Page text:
Aaron, Jane. Welsh Gothic.
In the years following the resurgence of interest in the Gothic that began in the 1970s and '80s, Gothic scholars have made a conscious effort to bring attention to lesser-known writers and works from the "Celtic fringe" of the British Isles--Ireland, Scotland, and Wales. Jerrold Hogle's 2002 The Cambridge Companion to Gothic Fiction includes a chapter on Scottish and Irish Gothic by David Punter, while more recently Jarlath Killeen and Monica Germana have brought a critical eye to Irish and Scottish Gothic works from the eighteenth century to the present. Though there have been some notable recent articles on Welsh Gothic literature by Andrew Davies and Elizabeth Edwards, comparatively less attention has been paid to the Gothic fictions of Wales. Jane Aaron's new study is the first book-length overview of Welsh Gothic literature as its own distinctive branch of the Gothic.
Aaron's purpose in writing this book is, as stated in the prologue, "to demonstrate the fact that Welsh Gothic writing exists in abundance and that it has much to tell us about the changing ways in which Welsh people have historically seen themselves and been perceived by others" (9). Aaron aims to give Welsh Gothic the recognition and cultural significance that until now it has not been accorded. Working with with both English- and Welsh-language texts, Aaron surveys works by Welsh, English, and even American authors. What these texts have in common is their depiction of Wales or the Welsh as Gothicized in some way, be it through depictions of haunted landscapes, family curses, or ancient terrors come back to roost.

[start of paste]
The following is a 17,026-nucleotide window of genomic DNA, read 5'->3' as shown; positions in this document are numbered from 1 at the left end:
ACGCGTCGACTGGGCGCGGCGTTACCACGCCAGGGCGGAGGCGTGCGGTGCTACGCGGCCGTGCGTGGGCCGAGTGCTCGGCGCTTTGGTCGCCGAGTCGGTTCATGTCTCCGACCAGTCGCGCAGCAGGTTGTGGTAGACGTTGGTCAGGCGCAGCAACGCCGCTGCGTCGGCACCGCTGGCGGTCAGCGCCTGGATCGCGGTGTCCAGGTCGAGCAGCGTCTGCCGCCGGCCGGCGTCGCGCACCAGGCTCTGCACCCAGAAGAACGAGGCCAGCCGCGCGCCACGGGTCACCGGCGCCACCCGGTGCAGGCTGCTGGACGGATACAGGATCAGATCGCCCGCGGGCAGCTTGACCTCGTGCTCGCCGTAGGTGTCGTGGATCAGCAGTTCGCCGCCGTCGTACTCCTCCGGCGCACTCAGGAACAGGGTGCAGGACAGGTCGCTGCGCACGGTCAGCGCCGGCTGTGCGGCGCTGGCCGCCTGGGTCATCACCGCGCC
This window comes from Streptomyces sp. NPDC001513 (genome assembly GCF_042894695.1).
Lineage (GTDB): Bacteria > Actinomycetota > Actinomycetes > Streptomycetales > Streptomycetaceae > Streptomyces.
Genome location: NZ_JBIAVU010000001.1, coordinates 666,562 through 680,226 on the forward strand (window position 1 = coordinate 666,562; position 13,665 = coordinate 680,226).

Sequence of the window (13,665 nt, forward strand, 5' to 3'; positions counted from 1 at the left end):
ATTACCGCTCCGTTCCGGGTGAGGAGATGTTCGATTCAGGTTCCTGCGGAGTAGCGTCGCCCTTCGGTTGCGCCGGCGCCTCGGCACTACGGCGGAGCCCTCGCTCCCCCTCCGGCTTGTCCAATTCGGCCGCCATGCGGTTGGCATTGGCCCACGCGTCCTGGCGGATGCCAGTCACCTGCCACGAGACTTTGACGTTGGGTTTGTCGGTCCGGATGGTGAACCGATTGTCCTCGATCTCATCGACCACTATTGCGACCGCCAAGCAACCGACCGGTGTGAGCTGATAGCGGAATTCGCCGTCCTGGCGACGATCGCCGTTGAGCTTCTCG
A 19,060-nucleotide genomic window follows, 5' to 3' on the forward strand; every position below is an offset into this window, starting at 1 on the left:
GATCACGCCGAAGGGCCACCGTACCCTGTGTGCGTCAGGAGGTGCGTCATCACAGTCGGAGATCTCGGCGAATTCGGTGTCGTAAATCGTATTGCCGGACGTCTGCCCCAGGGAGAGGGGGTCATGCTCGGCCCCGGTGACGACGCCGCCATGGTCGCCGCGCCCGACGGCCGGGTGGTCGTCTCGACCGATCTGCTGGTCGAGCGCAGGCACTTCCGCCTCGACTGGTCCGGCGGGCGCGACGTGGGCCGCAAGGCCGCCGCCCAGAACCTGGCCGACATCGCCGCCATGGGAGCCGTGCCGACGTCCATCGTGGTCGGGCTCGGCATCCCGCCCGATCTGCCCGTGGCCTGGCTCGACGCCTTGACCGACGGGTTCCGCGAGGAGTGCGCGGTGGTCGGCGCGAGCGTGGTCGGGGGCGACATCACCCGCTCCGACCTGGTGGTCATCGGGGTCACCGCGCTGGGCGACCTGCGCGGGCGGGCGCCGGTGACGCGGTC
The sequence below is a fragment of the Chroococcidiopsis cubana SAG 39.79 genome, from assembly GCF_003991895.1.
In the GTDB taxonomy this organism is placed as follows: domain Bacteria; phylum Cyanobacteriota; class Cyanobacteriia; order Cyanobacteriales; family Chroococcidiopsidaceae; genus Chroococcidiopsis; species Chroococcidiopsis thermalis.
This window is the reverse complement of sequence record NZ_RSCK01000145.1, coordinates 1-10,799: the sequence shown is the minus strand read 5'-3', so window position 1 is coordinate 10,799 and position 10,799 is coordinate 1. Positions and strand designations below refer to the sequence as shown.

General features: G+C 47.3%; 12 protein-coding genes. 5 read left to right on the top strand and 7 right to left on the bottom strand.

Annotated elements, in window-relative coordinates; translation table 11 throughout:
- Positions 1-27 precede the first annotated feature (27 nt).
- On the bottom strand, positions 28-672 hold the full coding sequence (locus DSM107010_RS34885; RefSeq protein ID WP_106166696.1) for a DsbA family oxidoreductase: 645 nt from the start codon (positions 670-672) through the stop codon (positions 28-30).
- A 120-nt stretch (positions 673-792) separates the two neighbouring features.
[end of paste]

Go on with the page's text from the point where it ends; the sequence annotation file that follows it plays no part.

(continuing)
Aaron takes a strongly historicist approach to this project, contextualizing the works studied within Welsh cultural history since the Enlightenment. Her methodology is also greatly colored by both postcolonial studies and psychoanalysis, as revealed in her argument that Welsh Gothic fictions frequently feature the uncanny revenge of repressed colonized Others. For example, Aaron shows how Victorian works like The Mountain Decameron by Joseph Downes, Elizabeth Gaskell's short story "The Doom of the Griffiths," and the verse drama "The Doom of the Prynnes" by Sarah Williams, depict Welsh families cursed by ancestral betrayal or abandonment of Wales in favor of the colonizing power, England. In these works, the sins of the fathers literally come crashing down on the heads of the sons and daughters, as exemplified by the transplanted Welsh tree that falls and kills the Anglicized Prynne children in Williams's poem. Aaron remarks that such texts portray the Welsh as "the living dead, doomed to extinction, and knowing it, while yet they live"(60). Moreover, they reflect the Welsh fears of "cultural death" (61) in the face of declining numbers of native Welsh speakers and suppression of Welsh cultural practices that had been going on for centuries, predating even the 1536 Act of Union between England and Wales (sanctioned by Henty VIII, the Act completed and codified the subjugation of Wales to England ).